Becoming A One Car Family
I know that I’ve always been lucky when it came to a set of wheels. My parents bought me my first car at 18. When my husband and I got married we had a brand new car and when we needed another vehicle in a pinch, my were able to parents lend us one.
When we got pregnant it seemed like having two cars was not only a smart thing to do, but a necessity. Especially when we decided I would stay home with our daughter rather than continue working. My older car became the adventure car and my husband’s new car was the one we used for long trips and weekend outings.
My adventure car was paid off, big enough to hold me, my kiddo, and the multitude of ‘things’ that I felt we needed for our daily drives. This included toys, blankets, spare towels, spare swimsuits & swim diapers, empty snack bowls, etc. My car took us to midday events, play dates, grocery trips, and afforded us the freedom to get up and go whenever wanted.
Then my car decided to die.
Thankfully it died in our driveway and not while I was out and about with my little one. I was thankful for that, but our crazy freedom was now gone. Even though we could afford to get a new car we decided to become a one car family. Why would we do this to ourselves?
Why force this new lifestyle when most families in the ‘burbs have more than one vehicle to help them get around?
We were able to get the car running again. Instead of keeping it we decided to sell. We got a nice sum back and could have used the funds to get a newer car, but we took a step back. If we used these funds to refinance my husband’s car we could greatly lower the monthly payment. Then we could pay off his 2018 vehicle by the end of 2019. Or we could use the money to pay down our private student loans faster. If our calculations were right we could probably have the loans gone five years sooner than our current projections. Or we could use the money we got back from selling the car to start a savings account for both our girls (we’re expecting our second due in May).
Here were three great options that we wouldn’t have been able to consider if we had just done the ‘usual’ thing and bought another car.
Another benefit that we’ve found is that we’re spending less at stores. And by ‘we’ I mean ‘me.’ Why is this? Well, now that I can’t run out to Target on every whim, I know I’m the stereotypical Target mom, I’m able to ask myself if I really need that one ingredient/object or if I can make do with something else.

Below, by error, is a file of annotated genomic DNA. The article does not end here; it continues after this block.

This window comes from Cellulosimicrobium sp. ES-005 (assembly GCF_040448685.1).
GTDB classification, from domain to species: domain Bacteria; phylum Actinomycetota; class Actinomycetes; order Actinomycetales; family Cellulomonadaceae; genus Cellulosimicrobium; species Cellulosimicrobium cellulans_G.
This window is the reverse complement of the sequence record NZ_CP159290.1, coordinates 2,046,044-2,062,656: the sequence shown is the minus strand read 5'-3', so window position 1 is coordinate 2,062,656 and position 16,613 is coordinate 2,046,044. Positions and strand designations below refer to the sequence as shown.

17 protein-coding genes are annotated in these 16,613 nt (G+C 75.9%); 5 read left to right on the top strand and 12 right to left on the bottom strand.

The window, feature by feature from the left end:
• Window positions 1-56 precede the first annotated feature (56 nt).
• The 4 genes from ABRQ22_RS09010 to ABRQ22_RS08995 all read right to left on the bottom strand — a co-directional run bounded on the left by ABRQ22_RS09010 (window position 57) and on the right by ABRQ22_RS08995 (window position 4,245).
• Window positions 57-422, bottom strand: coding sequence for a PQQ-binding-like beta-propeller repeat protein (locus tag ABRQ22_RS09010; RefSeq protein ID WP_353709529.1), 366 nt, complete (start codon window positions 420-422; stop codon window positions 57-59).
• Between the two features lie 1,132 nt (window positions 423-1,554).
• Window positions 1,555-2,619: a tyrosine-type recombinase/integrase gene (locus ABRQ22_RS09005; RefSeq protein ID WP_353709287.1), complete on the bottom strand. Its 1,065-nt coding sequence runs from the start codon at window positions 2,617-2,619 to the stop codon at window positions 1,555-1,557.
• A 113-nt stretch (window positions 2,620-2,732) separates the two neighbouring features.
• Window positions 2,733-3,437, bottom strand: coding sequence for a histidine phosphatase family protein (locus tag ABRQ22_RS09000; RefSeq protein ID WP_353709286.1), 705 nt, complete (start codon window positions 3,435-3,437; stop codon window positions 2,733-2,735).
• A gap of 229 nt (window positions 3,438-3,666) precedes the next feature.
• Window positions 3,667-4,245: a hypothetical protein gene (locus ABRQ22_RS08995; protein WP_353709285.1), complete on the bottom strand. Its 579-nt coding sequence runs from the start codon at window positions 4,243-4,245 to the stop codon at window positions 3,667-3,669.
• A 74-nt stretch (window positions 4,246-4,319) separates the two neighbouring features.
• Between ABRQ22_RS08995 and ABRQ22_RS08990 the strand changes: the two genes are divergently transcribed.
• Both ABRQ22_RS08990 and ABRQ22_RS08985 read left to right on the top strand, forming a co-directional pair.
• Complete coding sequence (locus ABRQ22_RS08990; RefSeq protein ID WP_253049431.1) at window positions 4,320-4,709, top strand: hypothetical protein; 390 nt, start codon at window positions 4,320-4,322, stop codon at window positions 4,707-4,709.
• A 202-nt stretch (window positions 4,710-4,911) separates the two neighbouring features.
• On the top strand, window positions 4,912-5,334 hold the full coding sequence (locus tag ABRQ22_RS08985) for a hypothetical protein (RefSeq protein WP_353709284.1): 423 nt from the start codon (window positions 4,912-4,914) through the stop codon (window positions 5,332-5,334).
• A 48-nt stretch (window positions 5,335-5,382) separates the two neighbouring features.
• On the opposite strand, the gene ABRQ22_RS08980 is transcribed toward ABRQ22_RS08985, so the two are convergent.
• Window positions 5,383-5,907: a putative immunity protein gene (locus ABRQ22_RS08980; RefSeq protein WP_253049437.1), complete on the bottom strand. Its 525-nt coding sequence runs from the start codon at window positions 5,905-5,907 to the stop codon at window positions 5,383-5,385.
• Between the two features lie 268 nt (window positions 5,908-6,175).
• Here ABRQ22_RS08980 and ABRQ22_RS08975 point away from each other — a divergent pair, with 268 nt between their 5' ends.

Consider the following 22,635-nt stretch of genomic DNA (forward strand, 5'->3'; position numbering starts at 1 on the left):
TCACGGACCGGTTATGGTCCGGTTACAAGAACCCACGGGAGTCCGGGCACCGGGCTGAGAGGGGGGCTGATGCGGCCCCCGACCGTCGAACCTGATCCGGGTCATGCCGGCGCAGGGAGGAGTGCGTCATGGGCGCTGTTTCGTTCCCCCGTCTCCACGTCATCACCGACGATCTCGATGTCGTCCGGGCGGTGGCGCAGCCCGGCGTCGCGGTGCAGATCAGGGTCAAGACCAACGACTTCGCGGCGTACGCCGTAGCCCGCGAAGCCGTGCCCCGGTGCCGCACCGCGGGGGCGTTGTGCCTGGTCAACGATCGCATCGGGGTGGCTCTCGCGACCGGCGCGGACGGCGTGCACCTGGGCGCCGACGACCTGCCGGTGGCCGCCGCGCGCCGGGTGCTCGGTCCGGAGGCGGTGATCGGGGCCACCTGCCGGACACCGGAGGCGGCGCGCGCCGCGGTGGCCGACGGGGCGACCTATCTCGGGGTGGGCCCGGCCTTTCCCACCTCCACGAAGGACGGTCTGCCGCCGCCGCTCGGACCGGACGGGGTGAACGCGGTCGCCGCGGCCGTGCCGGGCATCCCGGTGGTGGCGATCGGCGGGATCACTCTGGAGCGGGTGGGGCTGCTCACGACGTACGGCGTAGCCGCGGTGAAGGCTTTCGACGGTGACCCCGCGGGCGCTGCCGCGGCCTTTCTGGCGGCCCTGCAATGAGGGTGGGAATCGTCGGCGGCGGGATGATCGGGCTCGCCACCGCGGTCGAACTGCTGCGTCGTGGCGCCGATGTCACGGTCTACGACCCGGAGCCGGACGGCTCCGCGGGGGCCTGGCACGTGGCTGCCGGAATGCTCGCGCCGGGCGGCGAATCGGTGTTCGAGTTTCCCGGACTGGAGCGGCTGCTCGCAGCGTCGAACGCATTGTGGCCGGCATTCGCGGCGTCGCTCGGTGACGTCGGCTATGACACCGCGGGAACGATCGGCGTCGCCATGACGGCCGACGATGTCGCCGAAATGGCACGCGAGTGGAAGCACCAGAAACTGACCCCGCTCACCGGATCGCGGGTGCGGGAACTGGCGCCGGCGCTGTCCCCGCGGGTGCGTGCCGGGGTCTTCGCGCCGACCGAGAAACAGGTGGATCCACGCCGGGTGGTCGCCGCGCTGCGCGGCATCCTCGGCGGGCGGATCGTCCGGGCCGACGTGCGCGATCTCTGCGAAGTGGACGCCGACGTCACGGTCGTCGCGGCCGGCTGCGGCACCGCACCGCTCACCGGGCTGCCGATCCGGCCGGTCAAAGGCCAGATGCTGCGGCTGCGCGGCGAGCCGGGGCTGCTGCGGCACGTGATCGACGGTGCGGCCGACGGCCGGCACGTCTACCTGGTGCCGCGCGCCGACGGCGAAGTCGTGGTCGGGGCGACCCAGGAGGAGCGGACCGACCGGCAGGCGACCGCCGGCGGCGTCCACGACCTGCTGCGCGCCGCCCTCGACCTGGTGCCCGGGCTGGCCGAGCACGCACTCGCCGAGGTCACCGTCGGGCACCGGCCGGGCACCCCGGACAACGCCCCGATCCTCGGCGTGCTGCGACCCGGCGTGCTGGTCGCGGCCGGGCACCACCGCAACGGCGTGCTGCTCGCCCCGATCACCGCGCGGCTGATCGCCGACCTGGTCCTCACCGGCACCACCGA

This fact also leads me to my next positive point, planning and scheduling. Now that I have to make sure I have everything I need for snacks, meals, and daily activities I’ve been much better at grocery planning and purchasing. I’m also able to set a weekly activity calendar for myself and my little one. I’m able to buy any items we might need like more finger paint or yarn in advance. We’re doing more things together and able to give dad fun surprises when we gets home or when we go to pick him up.
Speaking of dad, my husband and I have noticed that now we’re spending a little more time together. Granted it’s while we’re sitting in traffic or gulping down breakfast so we can rush out the door, but it’s time we didn’t have before. We can talk more about our day without the interruption of our little one wanting all of dad’s attention because she’s playing in her car seat or taking a nap as we drive home.
Now that I’ve convinced you to get rid of your second car let me bring you back to Earth with some of the bad. Since I’m a stay at home mom I used to be able to get up a little later with my daughter and start our days around 8ish. Now that we need to be in sync with dad on days we need the car we’re up at 6 am. This can be rough if my little one didn’t sleep well (aka I didn’t sleep well).
Speaking of my little one, she isn’t a huge fan of being in the car for long periods of time. Her limit is usually 40 minutes and thanks to our lovely Austin traffic it can take 40 minutes just to drop off her dad. I then have to endure her yelling and screaming until we arrive at our next destination. I also have to make sure that our first stop of the day after dropping off her dad gives her a chance to stretch her legs and blow off steam before we move on to the next thing.
This new lifestyle is still relatively new for us, but we’ve all enjoyed the extra time we get to spend together and the savings.
Even if we decide in a year or two to go back to a two car family this experience has helped remind us that it isn’t the things in life that are important. What is important is the time spent together working towards common goals and lots of laughter during car ride karaoke.
Are you a one car or no car family? Let’s chat more about what you like/don’t like!